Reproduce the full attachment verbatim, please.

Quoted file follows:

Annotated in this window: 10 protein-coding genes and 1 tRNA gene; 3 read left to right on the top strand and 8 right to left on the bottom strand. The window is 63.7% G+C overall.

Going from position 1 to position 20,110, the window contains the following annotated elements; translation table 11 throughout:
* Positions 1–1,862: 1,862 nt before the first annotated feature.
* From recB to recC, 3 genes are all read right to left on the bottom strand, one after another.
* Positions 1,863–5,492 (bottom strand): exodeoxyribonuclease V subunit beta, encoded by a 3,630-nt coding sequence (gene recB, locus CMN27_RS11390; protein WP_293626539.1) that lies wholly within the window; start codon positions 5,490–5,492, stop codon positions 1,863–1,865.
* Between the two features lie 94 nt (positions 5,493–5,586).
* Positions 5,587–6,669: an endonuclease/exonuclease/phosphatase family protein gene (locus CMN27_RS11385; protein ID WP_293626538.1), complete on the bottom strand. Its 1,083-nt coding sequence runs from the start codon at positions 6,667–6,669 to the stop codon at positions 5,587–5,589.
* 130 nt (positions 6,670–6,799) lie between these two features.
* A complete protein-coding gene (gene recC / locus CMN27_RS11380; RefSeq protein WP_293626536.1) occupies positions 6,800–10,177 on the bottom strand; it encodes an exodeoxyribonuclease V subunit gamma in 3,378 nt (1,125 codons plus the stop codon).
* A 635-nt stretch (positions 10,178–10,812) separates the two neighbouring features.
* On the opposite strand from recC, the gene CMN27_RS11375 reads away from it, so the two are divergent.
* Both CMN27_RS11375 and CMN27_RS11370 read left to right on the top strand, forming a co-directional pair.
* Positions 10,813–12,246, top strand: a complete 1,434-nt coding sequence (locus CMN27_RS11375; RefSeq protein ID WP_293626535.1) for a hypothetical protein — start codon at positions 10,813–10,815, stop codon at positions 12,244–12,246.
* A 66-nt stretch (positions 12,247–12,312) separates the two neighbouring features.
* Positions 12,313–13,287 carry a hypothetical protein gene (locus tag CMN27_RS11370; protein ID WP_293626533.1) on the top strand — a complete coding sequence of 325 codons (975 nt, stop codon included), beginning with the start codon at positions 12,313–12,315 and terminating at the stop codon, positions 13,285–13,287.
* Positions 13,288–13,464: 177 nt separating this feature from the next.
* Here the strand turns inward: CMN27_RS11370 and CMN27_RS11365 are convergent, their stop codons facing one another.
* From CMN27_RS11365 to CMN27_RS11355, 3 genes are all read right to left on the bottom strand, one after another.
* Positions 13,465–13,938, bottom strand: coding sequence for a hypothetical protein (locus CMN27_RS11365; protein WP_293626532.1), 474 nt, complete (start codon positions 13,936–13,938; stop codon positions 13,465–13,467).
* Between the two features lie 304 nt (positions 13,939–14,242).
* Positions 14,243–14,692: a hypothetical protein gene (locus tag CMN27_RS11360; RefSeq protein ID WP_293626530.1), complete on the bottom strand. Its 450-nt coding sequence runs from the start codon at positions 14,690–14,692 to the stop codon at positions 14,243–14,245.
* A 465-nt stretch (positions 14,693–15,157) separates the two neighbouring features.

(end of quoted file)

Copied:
Annotated in this window: 10 protein-coding genes and 1 tRNA gene; 3 read left to right on the top strand and 8 right to left on the bottom strand. The window is 63.7% G+C overall.

Going from position 1 to position 20,110, the window contains the following annotated elements; translation table 11 throughout:
* Positions 1–1,862: 1,862 nt before the first annotated feature.
* From recB to recC, 3 genes are all read right to left on the bottom strand, one after another.
* Positions 1,863–5,492 (bottom strand): exodeoxyribonuclease V subunit beta, encoded by a 3,630-nt coding sequence (gene recB, locus CMN27_RS11390; protein WP_293626539.1) that lies wholly within the window; start codon positions 5,490–5,492, stop codon positions 1,863–1,865.
* Between the two features lie 94 nt (positions 5,493–5,586).
* Positions 5,587–6,669: an endonuclease/exonuclease/phosphatase family protein gene (locus CMN27_RS11385; protein ID WP_293626538.1), complete on the bottom strand. Its 1,083-nt coding sequence runs from the start codon at positions 6,667–6,669 to the stop codon at positions 5,587–5,589.
* 130 nt (positions 6,670–6,799) lie between these two features.
* A complete protein-coding gene (gene recC / locus CMN27_RS11380; RefSeq protein WP_293626536.1) occupies positions 6,800–10,177 on the bottom strand; it encodes an exodeoxyribonuclease V subunit gamma in 3,378 nt (1,125 codons plus the stop codon).
* A 635-nt stretch (positions 10,178–10,812) separates the two neighbouring features.
* On the opposite strand from recC, the gene CMN27_RS11375 reads away from it, so the two are divergent.
* Both CMN27_RS11375 and CMN27_RS11370 read left to right on the top strand, forming a co-directional pair.
* Positions 10,813–12,246, top strand: a complete 1,434-nt coding sequence (locus CMN27_RS11375; RefSeq protein ID WP_293626535.1) for a hypothetical protein — start codon at positions 10,813–10,815, stop codon at positions 12,244–12,246.
* A 66-nt stretch (positions 12,247–12,312) separates the two neighbouring features.
* Positions 12,313–13,287 carry a hypothetical protein gene (locus tag CMN27_RS11370; protein ID WP_293626533.1) on the top strand — a complete coding sequence of 325 codons (975 nt, stop codon included), beginning with the start codon at positions 12,313–12,315 and terminating at the stop codon, positions 13,285–13,287.
* Positions 13,288–13,464: 177 nt separating this feature from the next.
* Here the strand turns inward: CMN27_RS11370 and CMN27_RS11365 are convergent, their stop codons facing one another.
* From CMN27_RS11365 to CMN27_RS11355, 3 genes are all read right to left on the bottom strand, one after another.
* Positions 13,465–13,938, bottom strand: coding sequence for a hypothetical protein (locus CMN27_RS11365; protein WP_293626532.1), 474 nt, complete (start codon positions 13,936–13,938; stop codon positions 13,465–13,467).
* Between the two features lie 304 nt (positions 13,939–14,242).
* Positions 14,243–14,692: a hypothetical protein gene (locus tag CMN27_RS11360; RefSeq protein ID WP_293626530.1), complete on the bottom strand. Its 450-nt coding sequence runs from the start codon at positions 14,690–14,692 to the stop codon at positions 14,243–14,245.
* A 465-nt stretch (positions 14,693–15,157) separates the two neighbouring features.